He said, “Every team’s different. I think what you’re asking is; I think is, they’re a consistent winner and they’re always knocking on the door. They put themselves in a position to have a chance to play meaningful football in late January so by that standard, yeah, that’s what you’re looking for. You want to be playing meaningful games in January and you want to earn the right to play more games than 17.
“Obviously, since John and Kyle have been there, they’ve built it the right way. They had a couple of down years just to start, but then they got it going and they’re a really good football team. Their record shows it. When you watch the tape, all three phases jump out to you. They’ve got good players, they’re well-coached and they win games so that’s what everybody in the NFL is trying to do.”
Asked the same question, Cardinals safety Budda Baker said, “They’re a great team. They’ve been a great team for a while. And that’s something we want to be. Just an all-around great team that plays hard-nosed football in all facets of the game. They’re sitting high with their record, one of the best teams in the league, if not the best, so of course we wanna be there, but we’re gonna take it step-by-step, day-by-day trying to continue to get better within ourselves and we’ll take it from there.”
While the defense is outstanding, San Francisco’s offense is difficult to defend with weapons everywhere.
Said defensive coordinator Nick Rallis, “They’re hitting on all cylinders with the run game, pass game, their screen game. They can do a lot of different things with a lot of different people. They do a good job of spreading the ball around, they do a good job of moving people around. It is hard to pinpoint, ‘Hey let’s just take this away and make them be one-dimensional.’
“Well, they’re going to beat you with that with whatever way they’re one-dimensional. So, you have to have a holistic approach and be able to stop the run game, stop the pass game, get them into third downs, get them off on third downs. It takes a complete game to compete with these guys. They’re explosive whether that’s pushing the ball down the field or catch and run. It shows up all over the tape.”
It’s what makes the quarterback “matchup” Sunday so intriguing: Murray, the first overall pick in the draft in 2019, and Brock Purdy, the last selection (Mr. Irrelevant) in 2022. He’s certainly not irrelevant now.
Purdy comes home
It’s been well-documented that Purdy excelled at Perry High School in Gilbert, Ariz., and then played at Iowa State.
Murray said, “I’m sure he had a huge chip on his shoulder being the last pick. Obviously, me and him being in the Big 12 together I know what he’s capable of. Seeing him and playing against him, but other people may not. With him being at Iowa State, nobody’s watching Iowa State on TV for the most part.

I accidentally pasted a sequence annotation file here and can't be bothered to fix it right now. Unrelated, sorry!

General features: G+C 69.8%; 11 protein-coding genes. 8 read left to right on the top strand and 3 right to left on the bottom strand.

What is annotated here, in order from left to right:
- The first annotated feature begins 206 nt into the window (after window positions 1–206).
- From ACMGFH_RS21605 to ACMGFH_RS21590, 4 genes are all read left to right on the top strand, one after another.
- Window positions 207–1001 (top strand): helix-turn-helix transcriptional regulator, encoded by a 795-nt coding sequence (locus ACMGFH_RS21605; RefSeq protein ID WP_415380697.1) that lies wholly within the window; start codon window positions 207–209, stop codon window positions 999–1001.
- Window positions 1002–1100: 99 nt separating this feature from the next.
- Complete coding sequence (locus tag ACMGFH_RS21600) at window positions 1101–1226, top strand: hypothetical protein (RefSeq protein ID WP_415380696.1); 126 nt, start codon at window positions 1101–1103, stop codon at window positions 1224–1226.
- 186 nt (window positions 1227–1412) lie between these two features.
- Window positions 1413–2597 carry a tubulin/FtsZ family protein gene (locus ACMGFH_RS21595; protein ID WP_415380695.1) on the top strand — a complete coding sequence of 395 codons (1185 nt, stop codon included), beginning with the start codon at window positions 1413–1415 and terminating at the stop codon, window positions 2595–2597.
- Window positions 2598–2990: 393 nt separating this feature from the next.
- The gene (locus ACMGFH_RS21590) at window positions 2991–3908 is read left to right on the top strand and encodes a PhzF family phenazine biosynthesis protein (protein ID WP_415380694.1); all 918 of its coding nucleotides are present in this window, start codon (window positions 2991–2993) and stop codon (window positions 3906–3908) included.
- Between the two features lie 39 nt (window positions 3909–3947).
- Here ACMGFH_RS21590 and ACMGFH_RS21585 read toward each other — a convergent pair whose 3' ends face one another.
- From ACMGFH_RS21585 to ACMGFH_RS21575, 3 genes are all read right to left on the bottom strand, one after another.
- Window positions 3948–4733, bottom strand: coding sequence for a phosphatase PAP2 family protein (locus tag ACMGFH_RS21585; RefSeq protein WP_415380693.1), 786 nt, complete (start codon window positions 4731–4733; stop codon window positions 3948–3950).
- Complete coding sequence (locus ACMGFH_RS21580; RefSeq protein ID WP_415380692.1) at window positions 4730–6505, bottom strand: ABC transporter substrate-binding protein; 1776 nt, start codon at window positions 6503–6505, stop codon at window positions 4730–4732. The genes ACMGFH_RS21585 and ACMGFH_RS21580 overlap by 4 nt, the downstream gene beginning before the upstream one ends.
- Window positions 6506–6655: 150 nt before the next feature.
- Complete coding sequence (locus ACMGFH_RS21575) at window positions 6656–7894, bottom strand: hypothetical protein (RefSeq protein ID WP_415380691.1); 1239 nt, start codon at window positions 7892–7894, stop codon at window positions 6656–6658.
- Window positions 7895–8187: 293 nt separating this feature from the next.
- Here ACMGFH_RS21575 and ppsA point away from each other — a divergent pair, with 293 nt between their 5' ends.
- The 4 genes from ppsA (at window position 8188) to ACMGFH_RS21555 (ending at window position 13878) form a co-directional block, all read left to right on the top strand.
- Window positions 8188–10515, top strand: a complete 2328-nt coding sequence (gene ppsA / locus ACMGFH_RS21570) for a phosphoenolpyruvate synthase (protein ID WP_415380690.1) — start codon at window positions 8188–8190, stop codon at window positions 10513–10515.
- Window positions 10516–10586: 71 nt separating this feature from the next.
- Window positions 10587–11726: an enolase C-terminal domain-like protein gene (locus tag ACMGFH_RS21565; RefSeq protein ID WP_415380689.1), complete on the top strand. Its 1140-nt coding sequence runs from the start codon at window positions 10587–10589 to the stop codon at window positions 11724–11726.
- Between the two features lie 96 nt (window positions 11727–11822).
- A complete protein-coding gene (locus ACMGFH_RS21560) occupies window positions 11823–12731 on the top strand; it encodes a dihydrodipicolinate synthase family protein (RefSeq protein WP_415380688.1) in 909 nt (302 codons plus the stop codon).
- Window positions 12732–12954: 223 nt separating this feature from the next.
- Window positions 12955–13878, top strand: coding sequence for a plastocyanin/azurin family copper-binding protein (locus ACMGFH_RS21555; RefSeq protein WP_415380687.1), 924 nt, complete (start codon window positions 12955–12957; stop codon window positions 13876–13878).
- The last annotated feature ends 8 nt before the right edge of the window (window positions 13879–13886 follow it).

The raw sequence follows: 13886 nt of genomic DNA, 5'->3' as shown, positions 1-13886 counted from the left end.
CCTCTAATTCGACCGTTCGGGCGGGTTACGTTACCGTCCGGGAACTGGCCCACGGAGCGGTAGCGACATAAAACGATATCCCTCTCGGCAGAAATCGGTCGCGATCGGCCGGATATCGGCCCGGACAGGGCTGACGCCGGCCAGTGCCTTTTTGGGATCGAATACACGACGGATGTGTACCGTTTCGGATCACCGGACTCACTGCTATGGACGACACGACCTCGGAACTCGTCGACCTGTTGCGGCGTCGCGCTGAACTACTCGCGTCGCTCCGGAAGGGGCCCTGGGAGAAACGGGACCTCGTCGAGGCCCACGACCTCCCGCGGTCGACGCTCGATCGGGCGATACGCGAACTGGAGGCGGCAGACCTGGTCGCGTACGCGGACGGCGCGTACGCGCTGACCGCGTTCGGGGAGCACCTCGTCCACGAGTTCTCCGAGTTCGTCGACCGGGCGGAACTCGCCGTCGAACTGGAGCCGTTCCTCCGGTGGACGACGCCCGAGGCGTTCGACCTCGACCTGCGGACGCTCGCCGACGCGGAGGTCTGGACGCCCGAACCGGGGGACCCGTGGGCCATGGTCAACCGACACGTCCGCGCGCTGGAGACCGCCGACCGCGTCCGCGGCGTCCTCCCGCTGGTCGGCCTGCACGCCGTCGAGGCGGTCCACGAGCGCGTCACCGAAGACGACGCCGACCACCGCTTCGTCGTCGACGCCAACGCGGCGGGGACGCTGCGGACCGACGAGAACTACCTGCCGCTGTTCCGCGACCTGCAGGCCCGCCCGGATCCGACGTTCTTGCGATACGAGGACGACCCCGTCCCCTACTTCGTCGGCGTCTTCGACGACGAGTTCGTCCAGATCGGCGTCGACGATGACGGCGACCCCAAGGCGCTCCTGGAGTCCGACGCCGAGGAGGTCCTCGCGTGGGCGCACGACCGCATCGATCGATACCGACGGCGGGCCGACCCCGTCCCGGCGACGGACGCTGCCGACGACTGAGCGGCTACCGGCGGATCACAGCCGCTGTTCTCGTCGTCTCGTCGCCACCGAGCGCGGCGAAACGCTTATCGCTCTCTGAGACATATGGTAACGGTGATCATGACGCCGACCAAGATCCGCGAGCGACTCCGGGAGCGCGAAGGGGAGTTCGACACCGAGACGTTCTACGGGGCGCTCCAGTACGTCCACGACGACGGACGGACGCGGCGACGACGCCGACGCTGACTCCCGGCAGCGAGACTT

“They’re not a nationally televised team all the time, so you never know. I’ve known what he’s capable of so to see what he’s doing; obviously they’re a great team. Got nothing but respect for what he’s doing.”
“Really good player,” Gannon understated. “He plays at a high level, gets the ball out quick, good decision making, accurate, he can make all the throws, runs the offense. He is in your top echelon of people. Look at their record and look at his numbers. It is what it is.”
The numbers: Purdy is first in the NFL in passer rating (116.2), completion percentage (70.2), average per attempt (9.90) and touchdown percentage, while being second in touchdown passes (25) and third in passing yards (3,553).
He also has a fourth-quarter rating of 117.9, which is best in the NFL. On 75 pass attempts, he is averaging 10.19 per attempt and has eight touchdowns to three interceptions. Overall, five of his seven interceptions were in the three losses.
On third down, his 103.8 rating is sixth-best in the league and he averaged 8.45 yards per attempt.
Purdy is the fourth quarterback in NFL history with a completion percentage of 70 or higher in seven consecutive games within a season in NFL history, joining Pro Football Hall of Famer Joe Montana (eight consecutive in 1989), Drew Brees (seven in 2016) and Sam Bradford (seven in 2016).
His 12 career games with a passer rating of 110 or higher is tied with Pro Football Hall of Famer Dan Marino (12 games) for the third-most by a player in his first two seasons in NFL history. Only Russell Wilson (14) and Justin Herbert (13) have more.
Run, Christian run
McCaffrey is the definition of a complete running back. He leads the league in rushing yards (1,177) and yards from scrimmage (1,614), while scoring 17 touchdowns (12 rushing).
Rallis said, “He’s got receiver skills; out of the backfield or split out wide. When he’s out wide, he’s a high-level receiver. So, it’s not just this guy out of the backfield is an issue. No, when you split this guy out, this guy’s got a route tree that can win one-on-ones versus DBs. He is a complete running back. Elite runner, elite pass-catcher and he can pass-pro.”
Added Baker, “A lot of other running backs in the league aren’t playing receiver, aren’t playing X sometimes, Z receiver, slot he’s an all-around back, a guy who can be a first-down, second-down running back, but also third down come out the backfield. They even line him out at various receivers at times.”
The numbers: McCaffrey has 10,096 scrimmage yards and 77 scrimmage touchdowns in 88 career games and is the sixth player in the Super Bowl era with at least 10,000 scrimmage yards and 75 scrimmage touchdowns in his first 90 career games, joining Pro Football Hall of Famers Marcus Allen, Eric Dickerson, Emmitt Smith and LaDainian Tomlinson along with Adrian Peterson, who will be Hall-of-Fame eligible in 2027.